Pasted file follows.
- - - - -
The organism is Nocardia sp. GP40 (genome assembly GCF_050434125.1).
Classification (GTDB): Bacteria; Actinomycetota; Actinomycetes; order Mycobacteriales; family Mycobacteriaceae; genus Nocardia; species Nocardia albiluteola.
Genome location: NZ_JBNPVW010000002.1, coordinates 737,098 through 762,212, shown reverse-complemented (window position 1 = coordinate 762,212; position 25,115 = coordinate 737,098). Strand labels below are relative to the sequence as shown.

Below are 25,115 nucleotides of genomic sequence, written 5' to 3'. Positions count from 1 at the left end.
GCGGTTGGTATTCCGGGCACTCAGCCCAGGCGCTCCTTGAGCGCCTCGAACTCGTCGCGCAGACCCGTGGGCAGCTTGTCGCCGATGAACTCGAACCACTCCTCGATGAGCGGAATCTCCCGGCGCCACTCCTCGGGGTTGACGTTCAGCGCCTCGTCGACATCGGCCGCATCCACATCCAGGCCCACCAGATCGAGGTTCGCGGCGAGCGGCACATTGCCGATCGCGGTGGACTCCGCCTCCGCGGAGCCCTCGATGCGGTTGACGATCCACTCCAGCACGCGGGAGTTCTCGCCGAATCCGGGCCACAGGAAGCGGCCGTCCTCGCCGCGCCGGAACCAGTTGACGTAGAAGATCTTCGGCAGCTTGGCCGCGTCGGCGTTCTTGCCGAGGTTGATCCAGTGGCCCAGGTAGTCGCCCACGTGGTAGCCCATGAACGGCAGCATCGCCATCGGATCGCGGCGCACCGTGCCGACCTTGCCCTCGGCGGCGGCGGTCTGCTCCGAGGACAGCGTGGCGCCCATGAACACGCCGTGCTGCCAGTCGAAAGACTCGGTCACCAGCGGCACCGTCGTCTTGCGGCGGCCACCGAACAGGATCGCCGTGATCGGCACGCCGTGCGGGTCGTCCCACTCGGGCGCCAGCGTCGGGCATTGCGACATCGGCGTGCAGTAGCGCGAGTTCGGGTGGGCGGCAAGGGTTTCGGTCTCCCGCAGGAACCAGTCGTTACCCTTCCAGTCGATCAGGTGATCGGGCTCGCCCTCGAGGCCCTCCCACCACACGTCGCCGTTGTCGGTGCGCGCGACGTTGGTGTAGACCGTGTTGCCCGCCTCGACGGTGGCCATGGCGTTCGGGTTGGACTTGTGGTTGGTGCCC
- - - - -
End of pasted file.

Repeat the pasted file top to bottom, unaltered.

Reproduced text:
The organism is Nocardia sp. GP40 (genome assembly GCF_050434125.1).
Classification (GTDB): Bacteria; Actinomycetota; Actinomycetes; order Mycobacteriales; family Mycobacteriaceae; genus Nocardia; species Nocardia albiluteola.
Genome location: NZ_JBNPVW010000002.1, coordinates 737,098 through 762,212, shown reverse-complemented (window position 1 = coordinate 762,212; position 25,115 = coordinate 737,098). Strand labels below are relative to the sequence as shown.

Below are 25,115 nucleotides of genomic sequence, written 5' to 3'. Positions count from 1 at the left end.
GCGGTTGGTATTCCGGGCACTCAGCCCAGGCGCTCCTTGAGCGCCTCGAACTCGTCGCGCAGACCCGTGGGCAGCTTGTCGCCGATGAACTCGAACCACTCCTCGATGAGCGGAATCTCCCGGCGCCACTCCTCGGGGTTGACGTTCAGCGCCTCGTCGACATCGGCCGCATCCACATCCAGGCCCACCAGATCGAGGTTCGCGGCGAGCGGCACATTGCCGATCGCGGTGGACTCCGCCTCCGCGGAGCCCTCGATGCGGTTGACGATCCACTCCAGCACGCGGGAGTTCTCGCCGAATCCGGGCCACAGGAAGCGGCCGTCCTCGCCGCGCCGGAACCAGTTGACGTAGAAGATCTTCGGCAGCTTGGCCGCGTCGGCGTTCTTGCCGAGGTTGATCCAGTGGCCCAGGTAGTCGCCCACGTGGTAGCCCATGAACGGCAGCATCGCCATCGGATCGCGGCGCACCGTGCCGACCTTGCCCTCGGCGGCGGCGGTCTGCTCCGAGGACAGCGTGGCGCCCATGAACACGCCGTGCTGCCAGTCGAAAGACTCGGTCACCAGCGGCACCGTCGTCTTGCGGCGGCCACCGAACAGGATCGCCGTGATCGGCACGCCGTGCGGGTCGTCCCACTCGGGCGCCAGCGTCGGGCATTGCGACATCGGCGTGCAGTAGCGCGAGTTCGGGTGGGCGGCAAGGGTTTCGGTCTCCCGCAGGAACCAGTCGTTACCCTTCCAGTCGATCAGGTGATCGGGCTCGCCCTCGAGGCCCTCCCACCACACGTCGCCGTTGTCGGTGCGCGCGACGTTGGTGTAGACCGTGTTGCCCGCCTCGACGGTGGCCATGGCGTTCGGGTTGGACTTGTGGTTGGTGCCC